By Julia Clausen
The house of the Irvine Barclay Theater was packed last Thursday, Feb. 23, for opening night of Dance Visions, the UCI Dance Department’s annual performance of faculty choreographed works. A wide variety of styles were represented this year from playful and energetic classical ballet repertoire to the grounded and moving works of modern dance.
Transplanted from its usual place in the Claire Trevor Theater, this production made full use of the larger space, including bringing the UCI Orchestra to perform live which is a rare treat for most dancers and audiences these days. The orchestra accompanied two classical ballet pieces: “A Moment,” a new work by Molly Lynch and a re-staging of “Valse Fantaisie,” the classic work by ballet legend George Balanchine.
Additionally, the opening number, a modern piece by Chad Michael Hall, brought two musicians on stage to perform “Closer Orbits,” an original composition by UCI Professor Alan Terricciano, alongside the dancers. This UCI collaboration told the story of peasant-like characters dressed in earth-tone linens as they danced languidly through the night and basked in starlight, created by hidden-disco-ball-type lighting effects and smoke.
The highlights of the evening were the performance of “The Legend of Ten,” a classic piece of contemporary work from Lar Lubovitch and the premiere of Donald McKayle’s latest work, “Crossing the Rubicon.”
Lubovitch hails from the era when modern dance as it is today was just forming and began his career as a student under dance world giant Martha Graham at The Juilliard School. He later founded the Lar Lubovitch Dance Company in New York City in 1968 which, now at 74 years old, he still runs full-time. He was hired this year as a Distinguished Professor at the Claire Trevor School of the Arts, so on his days off, he flies to Irvine to teach his repertory to UCI dancers.
According to one of the dancers in Lubovitch’s Dance Visions piece, senior Emily Guerard, Lubovitch is extremely particular but also very kind. “Working with [Lubovitch] is amazing,” she said. After working with the Distinguished Professor for only a month, Guerard could tell that Lubovitch was the best of the best. “He’s one of the most inspiring choreographers I’ve ever worked with,” she said. “You can tell that he’s very good at mentoring and cultivating us [as dancers].”
Besides a prolific choreographer, Lubovitch is also an avid painter, so his approach to dance is to “paint the stage,” explains Guerard. His piece for Dance Visions, “Legend of Ten,” demonstrated this style perfectly as dancers swept around the stage in fluid, swirling motions like long brush strokes.
However, this piece had a more particular interpretation of its movement. According to the program, the 10 dancers are meant to use their bodies and their stamping feet as the “legend,” which “maps out the music,” so that the rise and fall of the music is made visible. The dancers were in constant motion as they flowed like water in and out of formations and created alternating levels of curved lines with their bodies like mountains and valleys.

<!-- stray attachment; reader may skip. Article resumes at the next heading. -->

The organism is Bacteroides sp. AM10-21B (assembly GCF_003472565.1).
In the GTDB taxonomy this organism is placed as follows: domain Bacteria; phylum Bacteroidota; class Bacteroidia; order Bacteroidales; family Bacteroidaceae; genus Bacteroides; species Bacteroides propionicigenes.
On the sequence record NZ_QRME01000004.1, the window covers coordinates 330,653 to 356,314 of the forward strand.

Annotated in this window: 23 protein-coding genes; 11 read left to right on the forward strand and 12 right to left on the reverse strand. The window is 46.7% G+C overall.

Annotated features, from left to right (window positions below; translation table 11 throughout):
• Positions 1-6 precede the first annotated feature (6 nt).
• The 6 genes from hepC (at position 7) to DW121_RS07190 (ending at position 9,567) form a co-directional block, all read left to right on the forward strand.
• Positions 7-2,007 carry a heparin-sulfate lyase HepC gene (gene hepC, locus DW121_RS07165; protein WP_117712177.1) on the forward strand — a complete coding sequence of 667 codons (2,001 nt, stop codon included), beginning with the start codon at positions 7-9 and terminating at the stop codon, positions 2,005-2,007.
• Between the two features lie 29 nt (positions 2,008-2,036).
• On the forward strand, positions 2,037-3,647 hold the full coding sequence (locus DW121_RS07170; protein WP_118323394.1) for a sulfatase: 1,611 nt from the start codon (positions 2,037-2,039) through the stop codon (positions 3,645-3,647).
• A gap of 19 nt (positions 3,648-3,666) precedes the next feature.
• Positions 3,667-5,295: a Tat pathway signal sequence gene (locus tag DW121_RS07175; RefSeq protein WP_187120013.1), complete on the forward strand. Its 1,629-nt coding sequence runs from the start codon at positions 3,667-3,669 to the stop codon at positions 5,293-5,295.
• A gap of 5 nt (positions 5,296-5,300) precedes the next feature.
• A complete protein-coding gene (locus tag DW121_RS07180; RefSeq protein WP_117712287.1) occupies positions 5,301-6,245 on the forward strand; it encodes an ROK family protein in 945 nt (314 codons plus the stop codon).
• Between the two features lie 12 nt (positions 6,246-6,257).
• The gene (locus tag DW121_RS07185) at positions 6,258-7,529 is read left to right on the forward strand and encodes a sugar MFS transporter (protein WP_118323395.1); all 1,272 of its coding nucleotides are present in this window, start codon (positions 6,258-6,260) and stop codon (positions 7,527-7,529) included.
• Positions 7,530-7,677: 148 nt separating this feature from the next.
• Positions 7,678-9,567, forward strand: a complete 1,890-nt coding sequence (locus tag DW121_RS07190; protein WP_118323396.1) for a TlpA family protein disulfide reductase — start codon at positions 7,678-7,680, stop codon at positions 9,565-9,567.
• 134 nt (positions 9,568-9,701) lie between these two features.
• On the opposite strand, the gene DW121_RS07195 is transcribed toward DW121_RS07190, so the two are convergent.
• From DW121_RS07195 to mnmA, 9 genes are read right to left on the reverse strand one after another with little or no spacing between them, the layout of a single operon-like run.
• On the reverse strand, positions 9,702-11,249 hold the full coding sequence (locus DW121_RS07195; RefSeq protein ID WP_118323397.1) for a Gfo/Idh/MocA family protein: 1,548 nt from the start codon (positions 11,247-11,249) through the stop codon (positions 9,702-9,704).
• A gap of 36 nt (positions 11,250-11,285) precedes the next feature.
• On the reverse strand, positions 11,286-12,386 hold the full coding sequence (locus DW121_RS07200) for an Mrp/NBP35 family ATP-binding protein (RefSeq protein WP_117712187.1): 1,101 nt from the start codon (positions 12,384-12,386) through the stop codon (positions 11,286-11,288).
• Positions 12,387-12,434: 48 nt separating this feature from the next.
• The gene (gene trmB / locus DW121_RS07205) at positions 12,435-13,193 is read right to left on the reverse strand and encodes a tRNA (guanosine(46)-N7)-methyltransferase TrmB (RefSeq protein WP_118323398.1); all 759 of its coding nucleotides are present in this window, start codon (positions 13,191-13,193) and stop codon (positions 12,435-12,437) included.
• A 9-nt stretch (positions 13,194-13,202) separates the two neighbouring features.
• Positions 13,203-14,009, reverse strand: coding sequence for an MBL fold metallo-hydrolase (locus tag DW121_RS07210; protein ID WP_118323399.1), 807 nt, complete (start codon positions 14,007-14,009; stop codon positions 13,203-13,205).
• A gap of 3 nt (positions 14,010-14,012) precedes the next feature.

McKayle, on the other hand, is known for his strong lines and powerful storytelling, and his piece “Crossing the Rubicon: Passing the Point of No Return” delivered just that. Set to the moving music of Indian composer and sitar player Anoushka Shankar, against projected images of people traveling long distances and carrying heavy loads on their backs, the piece conveyed the struggles of a people displaced from their homes.
McKayle has been teaching at UCI for over 20 years, and although he has officially retired as a professor, he continues to mentor students through the performance group he founded called Etude Ensemble. The dancers of Etude are very dedicated to him. Though McKayle is confined to a wheelchair, dancers work hard to interpret his verbal instructions into movement until they finally encapsulate the world-renowned choreographer’s vision because they know that working with him is a high honor.
“Crossing the Rubicon” began with a long line of dancers slowly walking across the stage with curling wrists and heads held high and concluded with many of the dancers on the floor, twisted in painful poses. The rest was filled with harsh movements and bent knees, creating a sense of trudging through rough terrain. The piece continued to intensify in its strength and energy until the audience could plainly see the dancers’ exhaustion. However, they used that pain as weight to the movement of their feet and shoulders, giving their performance emotional drive. The effect was very poignant and the dancers received the loudest applause of the night.
To have the likes of both Professor Emeritus Donald McKayle and Distinguished Professor Lar Lubovich as part of the faculty teaching UCI undergraduates to dance, rehearse, and perform like professionals is truly remarkable and ranks UCI Dance among many of the top dance programs in the country.
Overall, Dance Visions 2017 offered a truly impressive display of the diversity, strength and prestige of the UCI Dance Department.